Vulcan Quarry Joliet Road – resolution is a long way off

(McCook, Illinois)  —  It has been more than 11 years since the Illinois Department of Transportation closed Joliet Road crossing Vulcan Quarry in McCook, which the state said is impassable from years of mining.

Still, the battle rages in court.

Attorneys from IDOT and the mining company will face each other again Jan. 19 in an attempt to determine how much and how far Vulcan should go in the state’s bid for restitution.

Several attempts to reach an IDOT spokesman were unsuccessful.

In 2004, IDOT announced it was no longer feasible to repair and reopen the closed section of Joliet Road after experts found the roadway, destabilized from years of mining, was still moving, and any attempts to repair and reopen Joliet Road would “require frequent and expensive maintenance, including lane closures.”

At that time, according to IDOT, Vulcan Materials would not agree to mining setbacks and land contributions necessary to implement any repair options considered.

IDOT then filed suit against Vulcan Materials blaming its mining operation for damaging the road and sought restitution to be used for funding area roadway improvements to offset the effects of the Joliet Road closure.

Vulcan officials contend they have tried to reach an agreement with the state.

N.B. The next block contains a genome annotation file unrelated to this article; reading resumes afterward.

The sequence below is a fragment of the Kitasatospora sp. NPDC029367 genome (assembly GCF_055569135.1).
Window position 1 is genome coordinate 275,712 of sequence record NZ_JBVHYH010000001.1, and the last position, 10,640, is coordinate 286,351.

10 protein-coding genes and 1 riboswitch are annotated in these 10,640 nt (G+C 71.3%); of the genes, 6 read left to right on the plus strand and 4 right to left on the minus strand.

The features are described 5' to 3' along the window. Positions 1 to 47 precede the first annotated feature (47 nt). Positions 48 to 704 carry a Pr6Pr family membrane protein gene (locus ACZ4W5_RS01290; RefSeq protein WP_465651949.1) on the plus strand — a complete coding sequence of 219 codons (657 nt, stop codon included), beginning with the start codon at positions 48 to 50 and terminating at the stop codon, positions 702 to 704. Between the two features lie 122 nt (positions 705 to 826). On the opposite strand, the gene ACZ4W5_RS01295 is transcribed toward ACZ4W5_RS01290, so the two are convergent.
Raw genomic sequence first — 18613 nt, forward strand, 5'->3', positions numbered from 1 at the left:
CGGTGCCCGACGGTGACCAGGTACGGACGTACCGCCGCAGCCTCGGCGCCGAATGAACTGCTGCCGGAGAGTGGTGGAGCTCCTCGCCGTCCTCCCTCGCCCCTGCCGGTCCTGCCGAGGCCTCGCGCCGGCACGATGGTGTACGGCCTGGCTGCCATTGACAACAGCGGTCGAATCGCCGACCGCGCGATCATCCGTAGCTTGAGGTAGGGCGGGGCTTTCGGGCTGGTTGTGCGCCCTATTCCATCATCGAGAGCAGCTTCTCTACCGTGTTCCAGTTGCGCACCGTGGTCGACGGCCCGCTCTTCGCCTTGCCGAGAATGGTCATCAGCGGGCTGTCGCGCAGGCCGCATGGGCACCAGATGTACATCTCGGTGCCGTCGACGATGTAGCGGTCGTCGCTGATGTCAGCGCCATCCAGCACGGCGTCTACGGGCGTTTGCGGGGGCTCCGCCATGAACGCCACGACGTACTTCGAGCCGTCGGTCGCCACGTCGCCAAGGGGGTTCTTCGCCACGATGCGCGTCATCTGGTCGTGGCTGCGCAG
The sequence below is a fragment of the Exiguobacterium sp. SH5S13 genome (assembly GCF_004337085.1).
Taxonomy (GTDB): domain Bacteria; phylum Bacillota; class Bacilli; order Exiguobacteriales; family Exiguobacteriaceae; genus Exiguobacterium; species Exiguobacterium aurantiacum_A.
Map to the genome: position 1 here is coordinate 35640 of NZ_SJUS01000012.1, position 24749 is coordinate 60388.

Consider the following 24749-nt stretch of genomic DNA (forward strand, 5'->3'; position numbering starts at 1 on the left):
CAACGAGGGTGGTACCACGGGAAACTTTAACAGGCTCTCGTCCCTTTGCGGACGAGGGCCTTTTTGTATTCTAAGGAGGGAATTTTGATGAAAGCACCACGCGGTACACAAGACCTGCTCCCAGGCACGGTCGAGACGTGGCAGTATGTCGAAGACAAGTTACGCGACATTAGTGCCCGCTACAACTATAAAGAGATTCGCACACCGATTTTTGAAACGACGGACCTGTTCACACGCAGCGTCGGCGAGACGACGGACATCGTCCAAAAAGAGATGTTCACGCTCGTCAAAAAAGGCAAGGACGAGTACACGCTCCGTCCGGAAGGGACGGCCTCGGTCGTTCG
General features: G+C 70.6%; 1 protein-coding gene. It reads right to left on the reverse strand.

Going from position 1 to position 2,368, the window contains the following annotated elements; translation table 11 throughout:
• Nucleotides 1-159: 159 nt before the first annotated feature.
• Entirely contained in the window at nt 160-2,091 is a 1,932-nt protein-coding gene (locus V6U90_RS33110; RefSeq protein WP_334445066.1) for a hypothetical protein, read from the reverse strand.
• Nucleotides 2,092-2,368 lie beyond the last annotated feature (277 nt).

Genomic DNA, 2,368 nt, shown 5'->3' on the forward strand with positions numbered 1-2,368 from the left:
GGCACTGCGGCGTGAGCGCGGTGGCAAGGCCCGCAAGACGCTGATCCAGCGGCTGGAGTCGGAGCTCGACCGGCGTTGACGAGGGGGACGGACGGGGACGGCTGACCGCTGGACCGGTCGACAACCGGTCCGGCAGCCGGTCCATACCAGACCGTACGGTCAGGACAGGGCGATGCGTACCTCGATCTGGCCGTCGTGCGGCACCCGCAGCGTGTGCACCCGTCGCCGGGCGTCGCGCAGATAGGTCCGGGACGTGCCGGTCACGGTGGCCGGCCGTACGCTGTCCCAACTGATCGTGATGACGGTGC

“During the past decade, Vulcan has attempted on numerous occasions to resolve this in a fair and equitable manner, but its efforts have been unsuccessful,” Vulcan attorney Scott J. Szala said.

The one-mile portion of Joliet Road that crosses the quarry from East Avenue to Joliet Road in McCook was deemed unsafe and ordered closed by IDOT in May 1998 after it was discovered the road was actually moving or slipping off the narrow land bridge on which it sits.

State experts concluded the problem was caused by years of blasting and mining near the land bridge by Vulcan Materials.

The closure set off a firestorm of objections from neighboring communities, most notably Countryside, over concerns that the loss of the east-west arterial would greatly increase traffic throughout the area.

More than 20,000 cars and trucks have been rerouted daily to other roads as a result of the closure.

Numerous public hearings were held in surrounding communities, and residents, community and state officials contended because Vulcan was responsible for the road closing, it was liable for damages and ultimately repairs. Several plans to repair the road were proposed and rejected by both Vulcan and state officials.

Countryside Mayor Robert Conrad said he was of course frustrated over the length of time it’s taking to reach some resolution. Conrad recently sent a letter to the Illinois Attorney General’s office asking for an update.

“It’s been going on a long time and maybe it needs to be,” he said. “But I don’t know where the end is. I’m not surprised. As long as everybody gets righted for it then we’re good.”

By: Joe Sinopoli,


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